BackStory: Five Questions with Adachioma Ezeano
Author of Of Chinwoke
What inspired you to write ‘Of Chinwoke’?
I grew up surrounded by stories about the Biafra war. Stories about families that stayed together, loved, were almost unbroken, until a child goes with the war. My father, as a child lost siblings, watched step mothers pack their bags and leave because there is nothing else to live for. His was a polygamous home, but the type of polygamous home that appeared like a family tree stemming from the same root. And this is the story I want to read, stories about the war and about the children that lived at this war time. My father was a child at that time.
Who are your favourite historical fiction writers (flash or otherwise) and why?
I love, love Chimamanda Adichie ‘s Half of a Yellow Sun. It resonates with me, confirms parts of the stories my father said to me and my siblings. Well, historical flash, I love ‘The Garden Statue‘ written by Amy Barnes. I love the ‘Hanging Tree’ written by Chris Mill. I love walking down to the past. These writers and more did this for me in their own peculiar styles.
If you could live for one year in any historical period, when and where would it be, and why?
I like to think that I have lived before, that I am a comeback. I have a sense of being part of the past, the pre-colonial period in Nigeria. I would be a Princess, the daughter of an Idemili priestess, the woman snakes and pythons too listen to. The Idemili priestess is a very powerful woman tinged with pride. Her power rubbed off on the typical Igbo woman who is so assertive and confident. So saying I should be this for just a year is almost unfair though.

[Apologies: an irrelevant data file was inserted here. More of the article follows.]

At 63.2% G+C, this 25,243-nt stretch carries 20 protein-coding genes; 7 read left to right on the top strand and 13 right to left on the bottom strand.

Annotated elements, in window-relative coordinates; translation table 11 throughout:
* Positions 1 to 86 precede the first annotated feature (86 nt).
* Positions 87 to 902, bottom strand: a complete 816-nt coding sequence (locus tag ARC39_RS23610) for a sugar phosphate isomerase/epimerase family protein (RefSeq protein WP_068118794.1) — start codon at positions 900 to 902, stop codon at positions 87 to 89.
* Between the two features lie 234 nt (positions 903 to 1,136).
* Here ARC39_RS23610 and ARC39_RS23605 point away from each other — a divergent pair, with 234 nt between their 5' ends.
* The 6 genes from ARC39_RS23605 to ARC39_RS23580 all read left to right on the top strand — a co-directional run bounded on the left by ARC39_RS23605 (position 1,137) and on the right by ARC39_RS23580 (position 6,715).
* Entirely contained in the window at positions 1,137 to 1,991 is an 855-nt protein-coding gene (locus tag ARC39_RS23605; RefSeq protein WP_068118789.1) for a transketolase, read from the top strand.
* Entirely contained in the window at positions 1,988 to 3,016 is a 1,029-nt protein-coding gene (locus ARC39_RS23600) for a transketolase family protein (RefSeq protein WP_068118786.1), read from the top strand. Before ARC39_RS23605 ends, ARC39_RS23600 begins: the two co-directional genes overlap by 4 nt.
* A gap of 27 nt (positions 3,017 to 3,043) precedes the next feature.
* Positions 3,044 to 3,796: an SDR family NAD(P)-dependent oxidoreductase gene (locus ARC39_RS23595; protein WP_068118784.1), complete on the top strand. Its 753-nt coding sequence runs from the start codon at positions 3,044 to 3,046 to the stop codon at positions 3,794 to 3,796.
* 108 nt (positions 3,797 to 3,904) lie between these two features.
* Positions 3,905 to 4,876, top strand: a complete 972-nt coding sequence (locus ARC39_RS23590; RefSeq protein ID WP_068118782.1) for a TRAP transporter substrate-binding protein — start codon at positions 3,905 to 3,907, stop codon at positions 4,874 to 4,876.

I love the Victorian era, and will want to be part of the royal family at that time and watch the plays I read today and wear corsets and crowns and strut down the stairs of kingly English sentences.
What, if anything, do you have in common with your main character?
Urm, we both love food. (Lol)
What do you think is the most challenging and/or rewarding aspect of writing historical flash?
The ability to create so much in so few words. Now that is challenging. Writing is a conglomerate of styles and variegated elements, and no one writing is complete without the necessary ingredients. So how does Flash fiction do this? Now there is the ultimate reward.
Adachioma Ezeano is an alumnus of Chimamanda Ngozi Adichie’s Purple Hibiscus Trust Creative Writing Workshop and Writivism. Her works have appeared in Brittle Paper, Deyu African, 9jafeminista, Critical Literature Review and elsewhere. Her work, Becoming the Baby Girl, will be featured in the 56th issue of McSweeney’s Quarterly.
Image of Akara na Akamu (fried bean cakes and pap) via Wikimedia Commons (CC BY-SA 4.0).